Cold snap loosens grip on Norfolk - for now
The big freeze finally loosened its grip on Norfolk yesterday but forecasters have warned even though the snow has eased off for now, roads will remain icy.
Norfolk woke up to very little fresh snow yesterday morning as the county was spared the heavy showers which hit other parts of the country.
Parts of Essex and Lincolnshire were badly hit, but Norfolk escaped relatively unscathed and forecasters said the worst of the snowfall was over for now.
Just two schools were closed. Blenheim Park Community Primary School in Fakenham was shut because a boiler fault meant it had no heating, while Walpole Cross Keys Primary School was shut.
In Norwich, Lakenham Primary School had a delayed opening at 10am.
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More than 530 tonnes of salt had been scattered on the county's roads on Monday with forecasters predicting another blast of wintry weather.
There were a few crashes on the county's roads, at the A140 at Scole and on the A47 at Bawburgh, causing some disruption.
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There were also delays at Norwich airport and flights to Edinburgh were cancelled, but bus services were running normally and trains were not affected by snow.
Joe Osborne, from University of East Anglia-based Weatherquest, said: 'We are not expecting too much more snow in the next few days. It looks fairly good on that score.
'We had a few snow showers in Norfolk yesterday, including at Hunstanton, but generally we have only had the occasional light shower.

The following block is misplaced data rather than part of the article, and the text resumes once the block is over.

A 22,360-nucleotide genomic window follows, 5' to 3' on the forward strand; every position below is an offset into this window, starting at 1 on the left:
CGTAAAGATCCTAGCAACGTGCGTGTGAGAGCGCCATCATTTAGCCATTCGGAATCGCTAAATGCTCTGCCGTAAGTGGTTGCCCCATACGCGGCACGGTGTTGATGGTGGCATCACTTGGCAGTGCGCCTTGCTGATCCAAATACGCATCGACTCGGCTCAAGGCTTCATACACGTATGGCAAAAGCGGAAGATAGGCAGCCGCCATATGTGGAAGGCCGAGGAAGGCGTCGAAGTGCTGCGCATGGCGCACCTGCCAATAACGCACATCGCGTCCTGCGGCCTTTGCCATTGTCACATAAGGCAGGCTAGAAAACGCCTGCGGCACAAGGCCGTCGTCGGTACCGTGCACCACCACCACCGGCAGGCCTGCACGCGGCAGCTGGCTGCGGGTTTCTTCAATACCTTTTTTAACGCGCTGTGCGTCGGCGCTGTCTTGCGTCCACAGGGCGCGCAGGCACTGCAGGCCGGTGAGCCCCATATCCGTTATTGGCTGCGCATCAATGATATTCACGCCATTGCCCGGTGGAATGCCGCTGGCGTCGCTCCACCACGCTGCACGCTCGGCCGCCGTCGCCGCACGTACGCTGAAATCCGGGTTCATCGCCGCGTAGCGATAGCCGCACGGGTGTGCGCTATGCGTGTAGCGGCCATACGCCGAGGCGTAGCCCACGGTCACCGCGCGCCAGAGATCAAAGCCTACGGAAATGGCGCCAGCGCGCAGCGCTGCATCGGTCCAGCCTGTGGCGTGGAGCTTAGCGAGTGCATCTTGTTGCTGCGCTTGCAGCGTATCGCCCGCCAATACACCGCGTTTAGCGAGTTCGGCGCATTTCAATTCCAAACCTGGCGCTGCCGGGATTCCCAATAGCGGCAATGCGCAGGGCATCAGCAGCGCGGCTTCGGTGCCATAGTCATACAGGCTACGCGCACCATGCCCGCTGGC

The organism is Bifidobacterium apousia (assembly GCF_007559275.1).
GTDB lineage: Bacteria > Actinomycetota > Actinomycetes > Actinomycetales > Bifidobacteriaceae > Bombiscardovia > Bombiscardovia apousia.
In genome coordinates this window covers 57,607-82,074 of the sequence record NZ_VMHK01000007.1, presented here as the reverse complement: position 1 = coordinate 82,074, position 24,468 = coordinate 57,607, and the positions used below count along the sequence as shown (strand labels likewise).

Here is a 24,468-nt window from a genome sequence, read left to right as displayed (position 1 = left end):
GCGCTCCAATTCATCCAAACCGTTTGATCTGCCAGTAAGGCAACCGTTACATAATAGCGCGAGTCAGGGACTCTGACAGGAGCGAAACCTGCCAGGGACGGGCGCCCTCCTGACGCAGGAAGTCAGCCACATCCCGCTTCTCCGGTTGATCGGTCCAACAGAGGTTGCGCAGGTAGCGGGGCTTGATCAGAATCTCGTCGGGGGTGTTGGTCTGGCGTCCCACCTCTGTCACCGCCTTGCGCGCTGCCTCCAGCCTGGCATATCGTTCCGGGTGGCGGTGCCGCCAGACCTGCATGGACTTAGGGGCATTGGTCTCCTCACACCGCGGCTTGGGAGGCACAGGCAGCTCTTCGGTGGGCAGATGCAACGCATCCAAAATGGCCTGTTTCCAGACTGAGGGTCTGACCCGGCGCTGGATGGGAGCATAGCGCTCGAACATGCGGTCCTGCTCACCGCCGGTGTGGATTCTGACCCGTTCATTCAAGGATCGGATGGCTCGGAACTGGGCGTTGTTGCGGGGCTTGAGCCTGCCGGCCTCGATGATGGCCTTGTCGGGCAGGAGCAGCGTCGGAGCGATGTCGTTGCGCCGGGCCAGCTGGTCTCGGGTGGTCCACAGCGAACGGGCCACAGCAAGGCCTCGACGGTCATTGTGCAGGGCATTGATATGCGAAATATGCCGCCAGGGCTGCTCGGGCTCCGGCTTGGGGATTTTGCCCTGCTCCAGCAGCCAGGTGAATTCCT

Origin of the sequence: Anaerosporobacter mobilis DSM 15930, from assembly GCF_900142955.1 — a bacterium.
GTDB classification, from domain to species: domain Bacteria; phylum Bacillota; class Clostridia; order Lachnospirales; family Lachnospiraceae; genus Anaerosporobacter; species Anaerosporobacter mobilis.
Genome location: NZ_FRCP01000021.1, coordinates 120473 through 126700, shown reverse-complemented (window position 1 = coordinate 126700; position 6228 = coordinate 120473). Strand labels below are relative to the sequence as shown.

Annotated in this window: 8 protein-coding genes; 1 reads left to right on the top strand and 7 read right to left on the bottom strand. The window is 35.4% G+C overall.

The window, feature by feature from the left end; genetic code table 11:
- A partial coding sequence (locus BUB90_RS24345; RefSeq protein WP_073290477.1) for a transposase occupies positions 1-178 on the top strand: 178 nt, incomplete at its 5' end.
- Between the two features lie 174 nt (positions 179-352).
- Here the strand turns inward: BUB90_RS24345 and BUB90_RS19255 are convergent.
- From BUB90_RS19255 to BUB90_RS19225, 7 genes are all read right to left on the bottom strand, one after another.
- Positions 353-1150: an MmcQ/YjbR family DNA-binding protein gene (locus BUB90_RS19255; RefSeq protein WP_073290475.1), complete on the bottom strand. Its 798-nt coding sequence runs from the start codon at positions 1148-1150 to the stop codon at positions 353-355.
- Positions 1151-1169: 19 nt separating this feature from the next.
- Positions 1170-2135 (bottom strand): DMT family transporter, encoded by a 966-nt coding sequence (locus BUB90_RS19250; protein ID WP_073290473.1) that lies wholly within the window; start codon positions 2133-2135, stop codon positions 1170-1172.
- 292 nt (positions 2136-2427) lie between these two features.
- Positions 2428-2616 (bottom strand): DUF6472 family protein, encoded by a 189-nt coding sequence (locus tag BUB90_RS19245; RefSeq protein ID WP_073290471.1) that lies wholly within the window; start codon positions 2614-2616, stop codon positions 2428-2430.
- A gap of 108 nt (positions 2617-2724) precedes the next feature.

'That will be the case today too, but on Thursday it could be a bit more interesting, because there could be a band of showers down towards Essex which might head our way.
'But in the main, I think we are talking about isolated falls and not significant accumulation, although there might be some late on Saturday if a front comes through. That could give us a couple of centimetres.
'It is still going to be very cold and the wind will make it feel even colder. The sea temperatures are likely to be -5 degrees centigrade and that will mean we have very sharp frosts and ice, so the roads could be dangerous.'
With roads and paths icy, council bosses have warned people that raiding grit bins to spread salt and sand on private property could lead to prosecution for theft.
Salt and sand provided in 800 grit bins around Norfolk is for use on roads and public pavements, not for private use, Norfolk County Council stressed on Tuesday.
Most grit bins are provided by town and parish councils and stocked with salt or salt and sand by the county council.
Council bosses said they were usually positioned close to local trouble-spots, particularly slopes or shady corners, and that was primarily where the grit should be used.
They said it should only be used sparingly on other nearby parts of the highway in response to particular problems.
A spokesman said: 'Although available to the public, the salt and sand is only for use on the public highway close to the grit bin.
'It should never be taken from these bins for use on private drives or paths. Anyone doing so, even in the mistaken belief that it can be taken for any purpose, risks being accused of theft.'
The snow and ice disrupted the bin collection schedule in the Fakenham, Snoring and Ryburgh areas. Last night, a North Norfolk District Council spokesman said any householders whose bins had not yet been collected should leave them out, and they would be collected as soon as possible.
It was a similar situation in Norwich. with some bin collections disrupted.
A City Hall spokesman said: 'We are advising people who have a scheduled collection to leave their bins out, and if your bins were missed please leave them out and we will collect them as soon as we can. As always, please make sure they are not blocking the pavement.
'Thank you for your patience. We are working closely with our contractors to catch up as soon as possible.'
• Visit www.edp24.co.uk for the latest news on the wintry weather, including details of school closures and travel updates.